Bottling up emotions, struggles perceived as strong but hurts individuals more in long run
September 26, 2013
Last weekend I went home for my town’s homecoming.
It was great to see my family and friends and see the good old Stewartville Tigers put up another win.
On the way back to River Falls, my mom and I were chatting during the hour-and-a-half trip, when she suddenly got serious. She told me that my cousin, who just graduated college, had a very serious drug problem and had intense Obsessive Compulsive Disorder (OCD).
Originally an athletic young adult, he was slowly wasting away into nothing. I was shocked, because even though I do not know him well, he is my cousin and I always thought of him as normal. I had no idea what was going on in his mind or in his life.
The hours after I heard about my cousin, I thought about how he could have gotten to the point where he was at to where he is now, with his mom retiring so she could take care of him. In the past couple of years I had only seen him one or two times.
If I saw him now I probably would not recognize him. I wondered what could have happened from the time that I had last seen him to now: his sad reality. During the few times I saw him I did not realize anything was wrong; judging by the way my mom described the situation, neither did my aunt.
I think sometimes we all suffer in silence, although maybe not to the extreme that my cousin has found himself in.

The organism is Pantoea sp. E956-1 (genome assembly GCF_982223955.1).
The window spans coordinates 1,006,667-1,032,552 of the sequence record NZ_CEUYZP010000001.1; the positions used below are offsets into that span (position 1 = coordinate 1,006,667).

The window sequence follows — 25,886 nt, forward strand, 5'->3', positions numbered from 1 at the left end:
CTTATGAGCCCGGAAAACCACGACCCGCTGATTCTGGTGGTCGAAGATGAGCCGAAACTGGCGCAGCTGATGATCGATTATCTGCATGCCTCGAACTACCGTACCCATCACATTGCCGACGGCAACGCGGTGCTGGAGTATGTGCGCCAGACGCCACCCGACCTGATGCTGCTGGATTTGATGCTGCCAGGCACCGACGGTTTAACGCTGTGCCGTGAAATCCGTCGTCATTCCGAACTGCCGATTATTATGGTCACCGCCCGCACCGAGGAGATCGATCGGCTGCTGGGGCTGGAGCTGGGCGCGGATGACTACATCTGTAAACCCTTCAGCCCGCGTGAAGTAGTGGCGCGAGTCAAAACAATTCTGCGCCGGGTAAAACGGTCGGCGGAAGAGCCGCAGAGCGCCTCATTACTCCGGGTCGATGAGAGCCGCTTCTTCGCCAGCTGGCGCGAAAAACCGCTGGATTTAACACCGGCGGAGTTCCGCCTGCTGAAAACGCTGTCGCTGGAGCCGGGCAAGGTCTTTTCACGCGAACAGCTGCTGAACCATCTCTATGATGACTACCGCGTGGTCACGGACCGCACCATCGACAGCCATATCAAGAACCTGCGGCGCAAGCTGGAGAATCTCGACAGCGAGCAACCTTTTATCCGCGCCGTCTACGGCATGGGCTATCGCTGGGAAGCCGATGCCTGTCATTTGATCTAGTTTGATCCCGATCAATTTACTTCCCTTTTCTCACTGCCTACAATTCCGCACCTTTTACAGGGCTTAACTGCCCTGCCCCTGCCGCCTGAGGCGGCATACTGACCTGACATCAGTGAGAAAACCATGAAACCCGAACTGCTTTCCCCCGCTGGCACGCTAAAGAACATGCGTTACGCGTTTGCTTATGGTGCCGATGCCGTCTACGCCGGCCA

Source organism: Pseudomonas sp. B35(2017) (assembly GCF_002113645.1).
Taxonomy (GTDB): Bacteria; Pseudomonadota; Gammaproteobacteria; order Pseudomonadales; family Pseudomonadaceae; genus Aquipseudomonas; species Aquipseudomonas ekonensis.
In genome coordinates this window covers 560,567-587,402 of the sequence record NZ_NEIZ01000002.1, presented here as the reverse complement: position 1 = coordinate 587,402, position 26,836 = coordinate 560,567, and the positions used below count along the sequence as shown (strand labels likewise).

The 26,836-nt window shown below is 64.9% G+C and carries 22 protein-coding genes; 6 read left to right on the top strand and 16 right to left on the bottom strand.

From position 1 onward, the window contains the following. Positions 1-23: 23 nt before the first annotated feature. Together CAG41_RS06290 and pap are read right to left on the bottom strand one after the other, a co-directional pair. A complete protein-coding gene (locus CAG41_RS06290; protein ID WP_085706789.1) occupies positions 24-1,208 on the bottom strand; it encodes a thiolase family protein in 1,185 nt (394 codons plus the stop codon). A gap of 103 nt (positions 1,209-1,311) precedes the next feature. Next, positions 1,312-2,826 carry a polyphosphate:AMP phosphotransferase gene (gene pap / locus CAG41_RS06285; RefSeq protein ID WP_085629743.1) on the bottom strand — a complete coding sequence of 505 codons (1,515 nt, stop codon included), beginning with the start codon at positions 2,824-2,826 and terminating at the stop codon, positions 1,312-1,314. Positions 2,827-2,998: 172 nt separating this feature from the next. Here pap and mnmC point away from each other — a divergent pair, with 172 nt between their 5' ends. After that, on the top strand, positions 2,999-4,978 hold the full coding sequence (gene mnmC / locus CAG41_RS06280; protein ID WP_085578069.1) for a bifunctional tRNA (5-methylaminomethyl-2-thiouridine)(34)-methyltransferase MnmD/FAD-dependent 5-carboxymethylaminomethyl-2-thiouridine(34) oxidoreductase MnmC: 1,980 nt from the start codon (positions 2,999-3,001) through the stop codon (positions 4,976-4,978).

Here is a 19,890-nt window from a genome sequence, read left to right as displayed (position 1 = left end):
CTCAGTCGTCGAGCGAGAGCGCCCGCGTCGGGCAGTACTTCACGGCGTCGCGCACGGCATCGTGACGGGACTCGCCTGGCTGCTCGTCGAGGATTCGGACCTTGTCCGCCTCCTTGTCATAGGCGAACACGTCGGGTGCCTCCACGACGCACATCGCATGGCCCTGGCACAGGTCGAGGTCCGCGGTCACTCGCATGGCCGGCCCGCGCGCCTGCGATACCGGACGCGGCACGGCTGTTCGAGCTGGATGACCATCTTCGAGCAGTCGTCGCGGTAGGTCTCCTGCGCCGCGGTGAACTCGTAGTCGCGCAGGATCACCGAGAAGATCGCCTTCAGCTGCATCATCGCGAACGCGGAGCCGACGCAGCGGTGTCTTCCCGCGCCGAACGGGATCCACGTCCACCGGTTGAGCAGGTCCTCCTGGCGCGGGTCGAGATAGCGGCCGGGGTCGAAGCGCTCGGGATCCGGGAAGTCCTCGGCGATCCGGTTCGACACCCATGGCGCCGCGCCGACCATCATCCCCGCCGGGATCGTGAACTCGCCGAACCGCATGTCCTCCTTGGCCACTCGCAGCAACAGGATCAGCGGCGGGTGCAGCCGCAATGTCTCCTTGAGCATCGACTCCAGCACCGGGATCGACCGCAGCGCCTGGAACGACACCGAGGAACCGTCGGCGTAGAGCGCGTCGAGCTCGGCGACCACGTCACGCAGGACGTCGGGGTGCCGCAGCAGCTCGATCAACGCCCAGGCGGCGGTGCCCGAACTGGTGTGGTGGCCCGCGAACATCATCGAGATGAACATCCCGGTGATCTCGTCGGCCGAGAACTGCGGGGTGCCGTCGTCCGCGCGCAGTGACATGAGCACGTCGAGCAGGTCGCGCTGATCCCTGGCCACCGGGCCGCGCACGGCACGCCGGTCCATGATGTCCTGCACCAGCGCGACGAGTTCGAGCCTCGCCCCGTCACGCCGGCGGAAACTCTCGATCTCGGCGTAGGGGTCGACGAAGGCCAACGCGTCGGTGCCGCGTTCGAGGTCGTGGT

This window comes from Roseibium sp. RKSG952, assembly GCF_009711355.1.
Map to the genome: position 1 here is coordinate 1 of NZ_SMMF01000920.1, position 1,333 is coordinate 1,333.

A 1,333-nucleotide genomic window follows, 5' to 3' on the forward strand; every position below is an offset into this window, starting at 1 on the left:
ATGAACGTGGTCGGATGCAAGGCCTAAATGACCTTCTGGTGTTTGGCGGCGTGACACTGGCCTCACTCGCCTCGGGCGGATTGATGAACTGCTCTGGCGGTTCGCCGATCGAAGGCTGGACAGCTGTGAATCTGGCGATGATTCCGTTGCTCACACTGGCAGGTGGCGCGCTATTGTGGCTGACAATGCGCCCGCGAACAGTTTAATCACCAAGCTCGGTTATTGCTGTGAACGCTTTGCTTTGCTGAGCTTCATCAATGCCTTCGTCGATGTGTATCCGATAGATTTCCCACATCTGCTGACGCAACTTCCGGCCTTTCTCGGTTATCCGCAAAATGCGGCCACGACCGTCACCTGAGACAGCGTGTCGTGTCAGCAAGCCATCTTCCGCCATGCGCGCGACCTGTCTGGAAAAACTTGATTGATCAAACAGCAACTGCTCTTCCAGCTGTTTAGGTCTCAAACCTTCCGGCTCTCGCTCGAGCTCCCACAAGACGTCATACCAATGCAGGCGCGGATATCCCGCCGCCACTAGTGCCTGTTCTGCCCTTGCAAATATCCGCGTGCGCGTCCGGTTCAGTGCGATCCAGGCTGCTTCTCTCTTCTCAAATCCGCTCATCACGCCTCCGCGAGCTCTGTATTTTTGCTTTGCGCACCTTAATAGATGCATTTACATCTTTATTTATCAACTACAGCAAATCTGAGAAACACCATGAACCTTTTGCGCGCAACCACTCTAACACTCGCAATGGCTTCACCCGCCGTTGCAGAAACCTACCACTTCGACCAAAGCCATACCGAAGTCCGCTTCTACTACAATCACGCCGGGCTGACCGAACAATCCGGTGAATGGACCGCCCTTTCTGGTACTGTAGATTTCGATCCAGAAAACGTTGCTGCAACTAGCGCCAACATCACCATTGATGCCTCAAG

We let ourselves hurt, but never say anything, if only to spare the time and feelings of our loved ones and those around us. We hold in our emotions, hoping that they will go away on their own or that we will find a way to fix all of our problems ourselves. I still do not know what emotional trauma my cousin may have faced to force him into taking extremely harmful drugs that his brain would have to pay for later.
Was it just him not handling his OCD very well, or was it something more? Either way, I think we all agree that he should not have waited or tried to fix all of his problems all by himself.
The roadblocks we face in life are hard enough without us trying to figure them all out for ourselves. Sometimes we need other people to see the problems that are weighing us down and say, “Do you need any help with that?” We need those people from time to time, if only to comfort us as we go through those hard times.
Contrary to popular belief, there is nothing weak about asking for help or asking for someone to listen. We cannot be brave all the time and let the darkness inside of us continue to envelope who we are is one of the worst things we can do to ourselves.
We all are sometimes dragged down by the problems of the world; whether the problems range from failing a class to dealing with a death in the family, we all need someone there to help fix us and make us well again. Maybe I will be that person for my cousin someday.
Natalie Howell is an alumna of UW-River Falls. She was editor of the <em>Student Voice</em> during the 2016-2017 academic year.